12. B.B.,

    Anyone every simply drilled some holes near the end of the barrel to more slowly release the compressed gas in the bore? For a 0.22 bore perhaps 4 holes 3/64?

    I know my semi-automatic shotgun has a couple of holes towards the end of the barrel to use some of energy to eject and reload. This would rob a bit of power, but to have a much quieter gun, perhaps a decent trade off…


  13. B.B.,

    Understand about the compensators, but there must not be enough holes, and the holes are not large enough. You obviously can drill enough holes towards the end of the barrel so that when the pellet actually leaves the barrel that the pressure inside the barrel has dropped to atmospheric pressure (so long as the velocity of the pellet is less than the sound barrier). The relative directions of the gas molecules is not randomly uniform inside the barrel, but the velocity distribution is skewed with the major component down the barrel. The faster the pellet, the more the distribution is skewed. For a rifle, since the bullet is traveling faster than the speed of sound, holes in the barrel wouldn’t do much. But if the top speed of the pellet were limited to about 900 fps, then there should be enough time between when the pellet passes the holes to when the pellet leaves the barrel to “dump” the gas pressure.

    In order to reduce the report, you’d also need to vary the size of the holes and the spacing so as not to create a harmonic vibration in the air.

    It seems that you’d need to drill the pattern horizontally and vertically (4 holes at each given distance down the barrel) so as not to move the barrel. I didn’t think about how much force the escaping gas could create.


  14. B.B.,

    Sorry to beat this to death. I’m a science nut and just curious. I have no intention of “making” anything.

    It just seemed that if the barrel itself were modified, then the “silencer” wouldn’t be an attachment and removable. Of course I could use such a barrel to “make” a silencer for a 22 by sawing off the barrel, drilling it out a bit and threading it. But then I break the law by “making” a silencer. I could do so with a round stock anyway with all the equipment necessary to modify the factory barrel.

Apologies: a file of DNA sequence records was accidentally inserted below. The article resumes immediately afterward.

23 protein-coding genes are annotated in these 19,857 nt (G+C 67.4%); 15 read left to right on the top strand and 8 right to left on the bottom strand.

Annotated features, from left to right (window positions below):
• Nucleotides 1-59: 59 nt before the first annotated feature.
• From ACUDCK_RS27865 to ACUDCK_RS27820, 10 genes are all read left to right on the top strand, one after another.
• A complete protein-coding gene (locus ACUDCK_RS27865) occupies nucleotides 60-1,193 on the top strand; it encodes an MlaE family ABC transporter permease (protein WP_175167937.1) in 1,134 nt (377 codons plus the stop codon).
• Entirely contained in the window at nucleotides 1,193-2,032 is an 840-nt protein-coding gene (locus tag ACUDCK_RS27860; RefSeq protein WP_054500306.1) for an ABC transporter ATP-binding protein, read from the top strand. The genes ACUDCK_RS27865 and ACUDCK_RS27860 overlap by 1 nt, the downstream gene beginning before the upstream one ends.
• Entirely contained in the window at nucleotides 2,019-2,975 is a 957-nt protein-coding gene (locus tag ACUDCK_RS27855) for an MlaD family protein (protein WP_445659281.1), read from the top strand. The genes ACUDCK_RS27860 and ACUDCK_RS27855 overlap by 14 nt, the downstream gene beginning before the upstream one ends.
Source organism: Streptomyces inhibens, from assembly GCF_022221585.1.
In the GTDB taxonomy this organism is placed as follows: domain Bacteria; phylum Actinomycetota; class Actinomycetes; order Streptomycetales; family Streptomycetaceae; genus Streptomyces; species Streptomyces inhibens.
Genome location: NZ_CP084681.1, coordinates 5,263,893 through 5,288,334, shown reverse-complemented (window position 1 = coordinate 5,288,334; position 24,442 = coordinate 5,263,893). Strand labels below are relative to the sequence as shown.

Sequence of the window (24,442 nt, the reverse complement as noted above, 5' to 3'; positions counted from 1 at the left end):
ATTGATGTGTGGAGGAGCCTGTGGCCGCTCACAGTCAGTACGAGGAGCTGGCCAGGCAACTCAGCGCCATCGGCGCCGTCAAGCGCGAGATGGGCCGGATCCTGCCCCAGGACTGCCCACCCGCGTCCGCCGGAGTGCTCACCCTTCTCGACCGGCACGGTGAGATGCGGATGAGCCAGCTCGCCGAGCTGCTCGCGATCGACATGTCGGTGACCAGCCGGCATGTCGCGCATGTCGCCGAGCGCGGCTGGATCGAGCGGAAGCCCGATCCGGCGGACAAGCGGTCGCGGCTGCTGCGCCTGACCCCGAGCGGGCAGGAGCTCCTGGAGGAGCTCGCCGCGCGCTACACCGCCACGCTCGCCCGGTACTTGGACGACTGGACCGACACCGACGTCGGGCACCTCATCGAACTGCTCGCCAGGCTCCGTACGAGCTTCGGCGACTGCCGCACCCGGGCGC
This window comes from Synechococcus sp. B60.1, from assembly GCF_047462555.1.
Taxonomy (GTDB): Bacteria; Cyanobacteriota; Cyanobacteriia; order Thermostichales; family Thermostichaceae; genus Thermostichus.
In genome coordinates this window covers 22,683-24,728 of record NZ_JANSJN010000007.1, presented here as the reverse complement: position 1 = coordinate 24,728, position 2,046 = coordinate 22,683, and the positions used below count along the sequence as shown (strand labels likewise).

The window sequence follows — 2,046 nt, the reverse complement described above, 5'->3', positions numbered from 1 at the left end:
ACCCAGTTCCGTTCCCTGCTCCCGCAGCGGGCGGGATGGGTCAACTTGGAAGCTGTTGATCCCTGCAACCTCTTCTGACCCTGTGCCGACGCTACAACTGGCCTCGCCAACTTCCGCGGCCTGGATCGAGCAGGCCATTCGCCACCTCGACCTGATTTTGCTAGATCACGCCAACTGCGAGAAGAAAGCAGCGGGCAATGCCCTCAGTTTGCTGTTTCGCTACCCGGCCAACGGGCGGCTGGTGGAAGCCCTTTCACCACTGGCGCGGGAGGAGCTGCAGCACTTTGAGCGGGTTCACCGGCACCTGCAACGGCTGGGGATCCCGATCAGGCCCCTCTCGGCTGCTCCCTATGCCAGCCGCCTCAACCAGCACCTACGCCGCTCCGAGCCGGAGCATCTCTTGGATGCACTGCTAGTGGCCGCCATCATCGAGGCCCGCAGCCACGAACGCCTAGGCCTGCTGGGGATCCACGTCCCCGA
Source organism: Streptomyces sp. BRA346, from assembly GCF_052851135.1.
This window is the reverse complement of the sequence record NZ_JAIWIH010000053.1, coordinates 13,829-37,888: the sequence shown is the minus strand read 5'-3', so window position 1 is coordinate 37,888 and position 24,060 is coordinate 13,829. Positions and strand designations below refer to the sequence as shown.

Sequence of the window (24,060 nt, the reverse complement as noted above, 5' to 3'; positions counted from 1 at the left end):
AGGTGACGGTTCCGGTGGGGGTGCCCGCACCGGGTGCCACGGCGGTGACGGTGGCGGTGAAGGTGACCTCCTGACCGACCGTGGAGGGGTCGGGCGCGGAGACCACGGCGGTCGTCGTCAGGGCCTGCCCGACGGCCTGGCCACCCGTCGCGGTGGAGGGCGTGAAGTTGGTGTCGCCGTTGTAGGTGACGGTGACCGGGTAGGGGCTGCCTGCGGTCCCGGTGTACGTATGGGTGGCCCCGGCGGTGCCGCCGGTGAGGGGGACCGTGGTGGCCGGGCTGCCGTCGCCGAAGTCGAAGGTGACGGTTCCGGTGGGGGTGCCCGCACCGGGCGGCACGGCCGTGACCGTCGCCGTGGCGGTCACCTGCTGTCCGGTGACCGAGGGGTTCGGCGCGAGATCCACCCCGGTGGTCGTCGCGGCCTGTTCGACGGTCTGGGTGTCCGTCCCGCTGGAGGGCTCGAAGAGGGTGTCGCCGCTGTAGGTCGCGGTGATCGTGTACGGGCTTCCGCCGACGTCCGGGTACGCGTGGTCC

Obviously a shroud seems the way to go to make something more cheaply.


  15. B.B.,

    I don’t have any machine tools with which to do such experimentation. I’m a theorist, not an experimentalist. 😉

    The other thought that occurred to me was that I wonder if such a modification would improve accuracy. If you stripped off the gas pressure while the pellet was still in the barrel, then the muzzle blast wouldn’t push against the pellet as it exited the barrel. A slight nudge in any direction would cause the pellet to precess, which would cause impression.


  16. B.B.,

    The other thing that occurred to me about this is the shooting precision. If the bore pressure were stripped away before the pellet left the barrel, then the “pop” of air wouldn’t blow against the back of the pellet. Such a “push” would almost certainly be off center, causing the pellet to precess.


  17. Sorry for the double post, thought it got lost….

    The compensator seemed to me to be just a weight at the end of a lever (barrel). By adding extra weight you balance the gun, and you make it harder to lift the barrel when you fire because of the extra weight at the tip of the barrel.


  18. I am thinking about buying the c11 tactical (which has a silencer/compensator built on to hide the extended barrel) does anybody know if this would be considered a silencer/ would there be any legal issues if a cop saw me shooting it?

  19. Anonymous thinking about a c11,

    No you won’t have any legal issues. What looks like a silencer on the c11 tactical is just a barrel extender. It’s for looks only, it’s a hollow tube. This gun isn’t that noisy so it really doesn’t need a silencer. Buy it if you like it.